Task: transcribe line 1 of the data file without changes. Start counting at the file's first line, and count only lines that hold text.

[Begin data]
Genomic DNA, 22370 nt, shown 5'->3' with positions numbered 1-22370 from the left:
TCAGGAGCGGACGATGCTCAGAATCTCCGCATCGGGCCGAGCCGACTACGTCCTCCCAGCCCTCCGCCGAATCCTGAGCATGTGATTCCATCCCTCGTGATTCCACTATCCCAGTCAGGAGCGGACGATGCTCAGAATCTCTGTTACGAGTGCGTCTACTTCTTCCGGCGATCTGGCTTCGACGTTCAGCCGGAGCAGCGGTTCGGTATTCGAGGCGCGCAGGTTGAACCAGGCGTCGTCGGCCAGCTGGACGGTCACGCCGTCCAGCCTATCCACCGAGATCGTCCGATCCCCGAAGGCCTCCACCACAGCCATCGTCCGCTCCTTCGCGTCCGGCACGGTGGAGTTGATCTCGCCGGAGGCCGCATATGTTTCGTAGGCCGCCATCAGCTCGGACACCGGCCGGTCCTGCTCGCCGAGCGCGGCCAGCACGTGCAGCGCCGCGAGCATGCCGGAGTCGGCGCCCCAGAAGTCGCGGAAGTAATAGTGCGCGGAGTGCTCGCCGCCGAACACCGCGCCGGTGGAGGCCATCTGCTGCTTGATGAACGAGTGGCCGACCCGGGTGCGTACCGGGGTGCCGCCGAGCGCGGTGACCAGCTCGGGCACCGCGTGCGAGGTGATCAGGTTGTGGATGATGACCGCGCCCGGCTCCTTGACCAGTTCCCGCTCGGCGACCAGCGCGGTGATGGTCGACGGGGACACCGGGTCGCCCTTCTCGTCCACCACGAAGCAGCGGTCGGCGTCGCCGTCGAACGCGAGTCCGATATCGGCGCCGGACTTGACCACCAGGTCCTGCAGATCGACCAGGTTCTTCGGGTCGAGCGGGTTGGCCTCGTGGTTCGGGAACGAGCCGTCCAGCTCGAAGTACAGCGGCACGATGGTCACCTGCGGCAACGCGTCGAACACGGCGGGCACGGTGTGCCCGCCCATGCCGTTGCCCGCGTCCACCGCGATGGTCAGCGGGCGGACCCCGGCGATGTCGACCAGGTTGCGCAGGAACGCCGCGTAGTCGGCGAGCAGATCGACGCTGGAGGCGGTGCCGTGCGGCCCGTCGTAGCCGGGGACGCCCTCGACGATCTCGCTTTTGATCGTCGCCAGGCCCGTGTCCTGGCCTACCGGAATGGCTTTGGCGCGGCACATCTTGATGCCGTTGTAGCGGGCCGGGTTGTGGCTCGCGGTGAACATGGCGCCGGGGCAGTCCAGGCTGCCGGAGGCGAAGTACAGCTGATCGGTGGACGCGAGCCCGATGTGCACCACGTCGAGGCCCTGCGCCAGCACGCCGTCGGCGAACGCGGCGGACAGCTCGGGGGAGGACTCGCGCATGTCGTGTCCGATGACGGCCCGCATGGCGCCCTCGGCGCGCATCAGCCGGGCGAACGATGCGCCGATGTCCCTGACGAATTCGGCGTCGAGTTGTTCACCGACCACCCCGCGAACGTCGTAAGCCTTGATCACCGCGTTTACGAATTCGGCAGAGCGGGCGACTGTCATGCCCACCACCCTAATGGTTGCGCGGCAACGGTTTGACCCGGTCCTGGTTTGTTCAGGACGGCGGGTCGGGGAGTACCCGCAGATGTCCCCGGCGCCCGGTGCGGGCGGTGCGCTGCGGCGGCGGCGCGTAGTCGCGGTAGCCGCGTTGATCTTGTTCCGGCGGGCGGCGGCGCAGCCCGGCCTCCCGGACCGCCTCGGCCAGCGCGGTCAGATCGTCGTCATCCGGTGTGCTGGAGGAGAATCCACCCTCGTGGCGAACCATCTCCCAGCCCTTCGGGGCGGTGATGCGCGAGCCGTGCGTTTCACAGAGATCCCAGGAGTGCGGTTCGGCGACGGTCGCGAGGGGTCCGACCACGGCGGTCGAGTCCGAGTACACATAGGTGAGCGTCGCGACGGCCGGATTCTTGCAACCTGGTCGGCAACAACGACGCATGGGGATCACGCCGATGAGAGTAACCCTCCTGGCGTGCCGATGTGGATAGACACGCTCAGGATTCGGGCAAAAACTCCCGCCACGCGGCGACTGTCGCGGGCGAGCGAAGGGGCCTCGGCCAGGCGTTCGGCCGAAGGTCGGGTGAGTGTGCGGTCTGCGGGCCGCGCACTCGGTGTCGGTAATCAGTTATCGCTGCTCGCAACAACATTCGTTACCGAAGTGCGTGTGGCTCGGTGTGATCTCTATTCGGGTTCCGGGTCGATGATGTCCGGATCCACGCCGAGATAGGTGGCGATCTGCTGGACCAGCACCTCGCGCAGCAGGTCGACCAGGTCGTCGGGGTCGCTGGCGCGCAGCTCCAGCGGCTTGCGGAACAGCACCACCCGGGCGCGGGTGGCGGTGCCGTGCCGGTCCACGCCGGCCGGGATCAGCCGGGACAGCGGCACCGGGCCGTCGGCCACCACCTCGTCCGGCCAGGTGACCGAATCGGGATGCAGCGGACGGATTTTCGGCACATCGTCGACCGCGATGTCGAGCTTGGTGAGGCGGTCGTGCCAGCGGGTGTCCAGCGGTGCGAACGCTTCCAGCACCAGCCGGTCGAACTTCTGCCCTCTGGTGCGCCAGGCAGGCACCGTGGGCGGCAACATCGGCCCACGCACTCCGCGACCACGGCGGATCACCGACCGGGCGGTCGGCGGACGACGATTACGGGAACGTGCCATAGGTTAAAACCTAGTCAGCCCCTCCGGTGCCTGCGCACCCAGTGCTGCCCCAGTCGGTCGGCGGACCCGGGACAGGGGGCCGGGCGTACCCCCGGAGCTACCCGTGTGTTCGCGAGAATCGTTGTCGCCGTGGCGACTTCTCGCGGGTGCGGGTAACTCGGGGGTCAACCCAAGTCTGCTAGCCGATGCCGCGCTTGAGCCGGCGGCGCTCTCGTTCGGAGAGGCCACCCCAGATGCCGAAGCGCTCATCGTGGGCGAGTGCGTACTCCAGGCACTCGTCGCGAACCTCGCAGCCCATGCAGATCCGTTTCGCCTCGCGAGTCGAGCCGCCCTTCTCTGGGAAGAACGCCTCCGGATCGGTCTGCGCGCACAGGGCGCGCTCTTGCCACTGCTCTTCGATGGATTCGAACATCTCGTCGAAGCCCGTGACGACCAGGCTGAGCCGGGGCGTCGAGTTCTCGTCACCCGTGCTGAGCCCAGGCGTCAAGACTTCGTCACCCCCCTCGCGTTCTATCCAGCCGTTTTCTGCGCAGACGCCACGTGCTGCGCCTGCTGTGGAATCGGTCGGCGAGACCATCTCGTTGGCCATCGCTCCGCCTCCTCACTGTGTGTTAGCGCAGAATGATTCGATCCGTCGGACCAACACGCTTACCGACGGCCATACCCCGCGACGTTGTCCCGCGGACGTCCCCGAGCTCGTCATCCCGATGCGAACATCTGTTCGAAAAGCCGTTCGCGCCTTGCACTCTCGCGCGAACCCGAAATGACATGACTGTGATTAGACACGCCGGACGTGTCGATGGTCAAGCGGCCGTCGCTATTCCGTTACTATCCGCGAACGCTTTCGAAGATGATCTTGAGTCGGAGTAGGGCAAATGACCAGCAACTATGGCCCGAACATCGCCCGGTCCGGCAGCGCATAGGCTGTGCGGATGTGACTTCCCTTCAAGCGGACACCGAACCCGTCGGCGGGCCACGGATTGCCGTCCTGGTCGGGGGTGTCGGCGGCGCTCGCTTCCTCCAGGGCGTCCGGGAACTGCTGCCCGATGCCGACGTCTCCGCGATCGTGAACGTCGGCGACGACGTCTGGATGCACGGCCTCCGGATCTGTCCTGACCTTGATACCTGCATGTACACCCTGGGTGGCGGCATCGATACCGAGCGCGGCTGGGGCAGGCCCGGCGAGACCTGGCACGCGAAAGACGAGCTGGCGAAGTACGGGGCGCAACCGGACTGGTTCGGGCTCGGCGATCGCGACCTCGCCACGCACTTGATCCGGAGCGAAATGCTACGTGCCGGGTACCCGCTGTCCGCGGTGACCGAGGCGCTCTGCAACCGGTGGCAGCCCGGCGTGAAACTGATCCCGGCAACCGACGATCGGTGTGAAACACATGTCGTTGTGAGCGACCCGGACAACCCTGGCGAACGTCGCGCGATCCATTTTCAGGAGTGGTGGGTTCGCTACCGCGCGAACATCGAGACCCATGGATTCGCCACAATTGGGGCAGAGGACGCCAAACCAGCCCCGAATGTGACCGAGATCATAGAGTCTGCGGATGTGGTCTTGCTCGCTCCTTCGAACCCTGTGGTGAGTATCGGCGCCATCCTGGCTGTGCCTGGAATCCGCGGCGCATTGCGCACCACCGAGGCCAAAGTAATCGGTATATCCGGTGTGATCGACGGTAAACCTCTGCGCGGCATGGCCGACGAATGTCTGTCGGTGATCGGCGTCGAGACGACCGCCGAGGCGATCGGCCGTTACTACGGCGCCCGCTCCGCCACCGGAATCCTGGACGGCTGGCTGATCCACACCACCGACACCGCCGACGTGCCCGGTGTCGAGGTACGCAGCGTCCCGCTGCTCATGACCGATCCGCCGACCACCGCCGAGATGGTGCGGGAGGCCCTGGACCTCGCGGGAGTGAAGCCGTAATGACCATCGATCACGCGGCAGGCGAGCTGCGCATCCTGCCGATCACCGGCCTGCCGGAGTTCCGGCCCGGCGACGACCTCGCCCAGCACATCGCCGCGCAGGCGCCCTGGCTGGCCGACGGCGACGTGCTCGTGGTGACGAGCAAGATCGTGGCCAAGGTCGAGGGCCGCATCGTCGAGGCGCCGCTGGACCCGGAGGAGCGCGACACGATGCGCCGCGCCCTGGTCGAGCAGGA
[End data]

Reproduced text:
Genomic DNA, 22370 nt, shown 5'->3' with positions numbered 1-22370 from the left: